Photo-induced oxidation of a dinuclear Mn2II,II complex to the Mn2III,IV state by inter- and intramolecular electron transfer to RuIIItris-bipyridine

P. Huang, A. Magnuson, R. Lomoth, M. Abrahamsson, M. Tamm, L. Sun, B. Van Rotterdam, J. Park, L. Hammarström, B. Åkermark, S. Styring

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Abstract

To model the structural and functional parts of the water oxidizing complex in Photosystem II, a dimeric manganese(II,II) complex (1) was linked to a ruthenium(II)tris-bipyridine (RuII(bpy)3) complex via a substituted L-tyrosine, to form the trinuclear complex 2 [J. Inorg. Biochem. 78 (2000) 15]. Flash photolysis of 1 and RuII(bpy)3 in aqueous solution, in the presence of an electron acceptor, resulted in the stepwise extraction of three electrons by RuIII(bpy)3 from the Mn2II,II dimer, which then attained the Mn2III,IV oxidation state. In a similar experiment with compound 2, the dinuclear Mn complex reduced the photo-oxidized Ru moiety via intramolecular electron transfer on each photochemical event. From EPR it was seen that 2 also reached the Mn2III,IV state. Our data indicate that oxidation from the Mn2II,II state proceeds stepwise via intermediate formation of Mn2II,III and Mn2III,III. In the presence of water, cyclic voltammetry showed an additional anodic peak beyond Mn2II,III/III,III oxidation which was significantly lower than in neat acetonitrile. Assuming that this peak is due to oxidation to Mn2III,IV, this suggests that water is essential for the formation of the Mn2III,IV oxidation state. Compound 2 is a structural mimic of the water oxidizing complex, in that it links a Mn complex via a tyrosine to a highly oxidizing photosensitizer. Complex 2 also mimics mechanistic aspects of Photosystem II, in that the electron transfer to the photosensitizer is fast and results in several electron extractions from the Mn moiety.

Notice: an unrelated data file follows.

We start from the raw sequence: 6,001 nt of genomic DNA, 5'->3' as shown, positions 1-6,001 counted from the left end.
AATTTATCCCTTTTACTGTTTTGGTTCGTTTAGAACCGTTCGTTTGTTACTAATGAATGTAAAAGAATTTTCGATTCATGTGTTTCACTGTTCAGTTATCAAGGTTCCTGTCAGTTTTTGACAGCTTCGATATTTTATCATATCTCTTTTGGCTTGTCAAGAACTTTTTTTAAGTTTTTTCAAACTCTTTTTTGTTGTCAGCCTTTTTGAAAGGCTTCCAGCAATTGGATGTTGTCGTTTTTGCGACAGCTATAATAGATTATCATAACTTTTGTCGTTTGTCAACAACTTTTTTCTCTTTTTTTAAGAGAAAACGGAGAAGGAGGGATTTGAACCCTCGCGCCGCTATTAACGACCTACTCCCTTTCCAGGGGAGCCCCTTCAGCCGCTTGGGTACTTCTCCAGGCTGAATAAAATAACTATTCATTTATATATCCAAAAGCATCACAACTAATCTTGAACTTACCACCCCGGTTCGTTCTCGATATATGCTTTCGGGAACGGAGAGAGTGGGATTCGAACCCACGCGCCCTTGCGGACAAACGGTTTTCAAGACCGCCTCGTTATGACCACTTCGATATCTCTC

Original languageEnglish
Pages (from-to)159-172
Number of pages14
JournalJournal of Inorganic Biochemistry
Volume91
Issue number1
DOIs
Publication statusPublished - Jul 25 2002

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Keywords

  • Artificial photosynthesis
  • Bioinorganic chemistry
  • EPR spectroscopy
  • Electrochemistry
  • Manganese

ASJC Scopus subject areas

  • Biochemistry
  • Inorganic Chemistry

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